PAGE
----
MONDAY, June 28, 2021 (HealthDay News) — For adults undergoing abdominopelvic surgery, robot-assisted surgery currently offers no clear advantage over laparoscopy or open surgery, and it increases operative duration compared with laparoscopy, according to a systematic review published online June 29 in the Annals of Internal Medicine.
Naila H. Dhanani, M.D., from McGovern Medical School at UTHealth in Houston, and colleagues examined the quality of evidence and outcomes of robot-assisted surgery compared with laparoscopy and open surgery in a review of 50 studies with 4,898 patients undergoing abdominopelvic surgery.
The researchers found that four (10 percent) of the 39 studies that reported incidence of Clavien-Dindo complications showed fewer complications with robot-assisted surgery. No difference was seen in intraoperative complications, conversion rates, or long-term outcomes in the majority of studies. Compared with laparoscopy, robot-assisted surgery had longer operative duration, but no obvious difference was seen compared with open surgery.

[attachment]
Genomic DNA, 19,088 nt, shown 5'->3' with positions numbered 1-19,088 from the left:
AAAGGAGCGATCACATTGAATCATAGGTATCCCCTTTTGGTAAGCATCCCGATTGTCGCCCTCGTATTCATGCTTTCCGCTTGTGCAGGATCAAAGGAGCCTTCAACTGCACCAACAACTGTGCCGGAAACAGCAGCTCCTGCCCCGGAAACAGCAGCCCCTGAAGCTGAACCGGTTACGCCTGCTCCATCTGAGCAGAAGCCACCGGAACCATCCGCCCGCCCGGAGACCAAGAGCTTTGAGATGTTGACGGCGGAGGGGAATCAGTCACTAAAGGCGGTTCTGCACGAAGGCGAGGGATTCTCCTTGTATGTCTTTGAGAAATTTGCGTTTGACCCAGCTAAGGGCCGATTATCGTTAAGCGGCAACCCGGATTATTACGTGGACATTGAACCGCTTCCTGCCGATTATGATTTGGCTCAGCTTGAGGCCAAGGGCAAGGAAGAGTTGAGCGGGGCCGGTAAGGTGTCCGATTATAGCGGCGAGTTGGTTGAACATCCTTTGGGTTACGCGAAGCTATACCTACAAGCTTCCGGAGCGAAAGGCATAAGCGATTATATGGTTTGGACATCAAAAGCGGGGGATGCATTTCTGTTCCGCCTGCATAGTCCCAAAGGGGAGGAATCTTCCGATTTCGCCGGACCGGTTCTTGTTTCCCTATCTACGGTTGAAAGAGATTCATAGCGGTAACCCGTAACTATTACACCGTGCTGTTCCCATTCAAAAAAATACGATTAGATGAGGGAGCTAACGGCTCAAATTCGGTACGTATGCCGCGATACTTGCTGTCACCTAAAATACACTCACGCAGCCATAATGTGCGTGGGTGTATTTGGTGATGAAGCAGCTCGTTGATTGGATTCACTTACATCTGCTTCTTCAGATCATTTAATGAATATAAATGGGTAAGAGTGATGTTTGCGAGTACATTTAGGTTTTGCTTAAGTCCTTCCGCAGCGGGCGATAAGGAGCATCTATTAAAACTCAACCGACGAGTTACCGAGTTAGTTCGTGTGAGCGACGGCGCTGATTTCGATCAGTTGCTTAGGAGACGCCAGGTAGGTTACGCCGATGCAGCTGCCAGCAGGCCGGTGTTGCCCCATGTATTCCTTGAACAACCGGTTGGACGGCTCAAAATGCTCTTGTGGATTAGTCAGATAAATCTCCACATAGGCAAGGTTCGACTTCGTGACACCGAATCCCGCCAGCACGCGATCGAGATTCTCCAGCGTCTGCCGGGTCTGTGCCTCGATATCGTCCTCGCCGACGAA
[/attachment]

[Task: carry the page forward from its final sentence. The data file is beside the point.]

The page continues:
“Robot-assisted surgery has established itself as safe and effective but has not yet shown clear clinical benefit over either laparoscopy or open surgery. It comes at a substantial economic price and with significantly longer operative duration,” the authors write. “However, with increased competition, improved technology and cost, and greater overall experience, robot-assisted surgery has the potential to evolve into a transformative innovation.”
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